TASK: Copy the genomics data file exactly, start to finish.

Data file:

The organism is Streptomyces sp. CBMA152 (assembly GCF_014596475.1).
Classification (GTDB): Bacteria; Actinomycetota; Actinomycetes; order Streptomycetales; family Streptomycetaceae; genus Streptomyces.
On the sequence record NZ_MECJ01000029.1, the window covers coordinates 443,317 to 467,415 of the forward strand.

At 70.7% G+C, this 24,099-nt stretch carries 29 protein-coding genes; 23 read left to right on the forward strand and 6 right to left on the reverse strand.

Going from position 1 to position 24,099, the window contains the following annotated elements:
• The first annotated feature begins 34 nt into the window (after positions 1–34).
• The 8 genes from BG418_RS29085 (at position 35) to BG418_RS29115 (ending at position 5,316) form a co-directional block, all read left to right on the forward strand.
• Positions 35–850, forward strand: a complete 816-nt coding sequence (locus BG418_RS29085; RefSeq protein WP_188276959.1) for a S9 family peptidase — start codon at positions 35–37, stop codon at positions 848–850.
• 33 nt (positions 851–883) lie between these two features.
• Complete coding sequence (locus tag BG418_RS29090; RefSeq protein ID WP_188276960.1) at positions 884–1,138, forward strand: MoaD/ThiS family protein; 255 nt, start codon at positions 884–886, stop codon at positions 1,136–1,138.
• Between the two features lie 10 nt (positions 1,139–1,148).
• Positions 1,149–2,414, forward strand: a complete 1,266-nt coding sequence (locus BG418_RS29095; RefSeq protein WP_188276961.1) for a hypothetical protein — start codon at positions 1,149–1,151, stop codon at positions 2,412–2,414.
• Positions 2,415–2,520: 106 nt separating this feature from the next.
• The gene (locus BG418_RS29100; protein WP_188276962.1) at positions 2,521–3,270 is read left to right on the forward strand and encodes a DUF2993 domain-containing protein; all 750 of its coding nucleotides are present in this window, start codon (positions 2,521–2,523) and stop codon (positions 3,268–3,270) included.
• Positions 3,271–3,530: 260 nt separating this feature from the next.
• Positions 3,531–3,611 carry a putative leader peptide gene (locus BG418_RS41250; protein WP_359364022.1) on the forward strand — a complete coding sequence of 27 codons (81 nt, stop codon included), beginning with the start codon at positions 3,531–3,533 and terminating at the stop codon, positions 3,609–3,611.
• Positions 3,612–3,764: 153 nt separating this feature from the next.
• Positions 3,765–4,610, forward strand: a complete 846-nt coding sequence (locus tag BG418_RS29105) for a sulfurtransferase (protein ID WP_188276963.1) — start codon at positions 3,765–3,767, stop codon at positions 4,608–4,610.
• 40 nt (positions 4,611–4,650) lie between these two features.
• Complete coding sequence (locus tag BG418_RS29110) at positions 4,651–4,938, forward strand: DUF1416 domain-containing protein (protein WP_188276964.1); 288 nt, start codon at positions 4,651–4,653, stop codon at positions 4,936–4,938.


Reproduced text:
The organism is Streptomyces sp. CBMA152 (assembly GCF_014596475.1).
Classification (GTDB): Bacteria; Actinomycetota; Actinomycetes; order Streptomycetales; family Streptomycetaceae; genus Streptomyces.
On the sequence record NZ_MECJ01000029.1, the window covers coordinates 443,317 to 467,415 of the forward strand.

At 70.7% G+C, this 24,099-nt stretch carries 29 protein-coding genes; 23 read left to right on the forward strand and 6 right to left on the reverse strand.

Going from position 1 to position 24,099, the window contains the following annotated elements:
• The first annotated feature begins 34 nt into the window (after positions 1–34).
• The 8 genes from BG418_RS29085 (at position 35) to BG418_RS29115 (ending at position 5,316) form a co-directional block, all read left to right on the forward strand.
• Positions 35–850, forward strand: a complete 816-nt coding sequence (locus BG418_RS29085; RefSeq protein WP_188276959.1) for a S9 family peptidase — start codon at positions 35–37, stop codon at positions 848–850.
• 33 nt (positions 851–883) lie between these two features.
• Complete coding sequence (locus tag BG418_RS29090; RefSeq protein ID WP_188276960.1) at positions 884–1,138, forward strand: MoaD/ThiS family protein; 255 nt, start codon at positions 884–886, stop codon at positions 1,136–1,138.
• Between the two features lie 10 nt (positions 1,139–1,148).
• Positions 1,149–2,414, forward strand: a complete 1,266-nt coding sequence (locus BG418_RS29095; RefSeq protein WP_188276961.1) for a hypothetical protein — start codon at positions 1,149–1,151, stop codon at positions 2,412–2,414.
• Positions 2,415–2,520: 106 nt separating this feature from the next.
• The gene (locus BG418_RS29100; protein WP_188276962.1) at positions 2,521–3,270 is read left to right on the forward strand and encodes a DUF2993 domain-containing protein; all 750 of its coding nucleotides are present in this window, start codon (positions 2,521–2,523) and stop codon (positions 3,268–3,270) included.
• Positions 3,271–3,530: 260 nt separating this feature from the next.
• Positions 3,531–3,611 carry a putative leader peptide gene (locus BG418_RS41250; protein WP_359364022.1) on the forward strand — a complete coding sequence of 27 codons (81 nt, stop codon included), beginning with the start codon at positions 3,531–3,533 and terminating at the stop codon, positions 3,609–3,611.
• Positions 3,612–3,764: 153 nt separating this feature from the next.
• Positions 3,765–4,610, forward strand: a complete 846-nt coding sequence (locus tag BG418_RS29105) for a sulfurtransferase (protein ID WP_188276963.1) — start codon at positions 3,765–3,767, stop codon at positions 4,608–4,610.
• 40 nt (positions 4,611–4,650) lie between these two features.
• Complete coding sequence (locus tag BG418_RS29110) at positions 4,651–4,938, forward strand: DUF1416 domain-containing protein (protein WP_188276964.1); 288 nt, start codon at positions 4,651–4,653, stop codon at positions 4,936–4,938.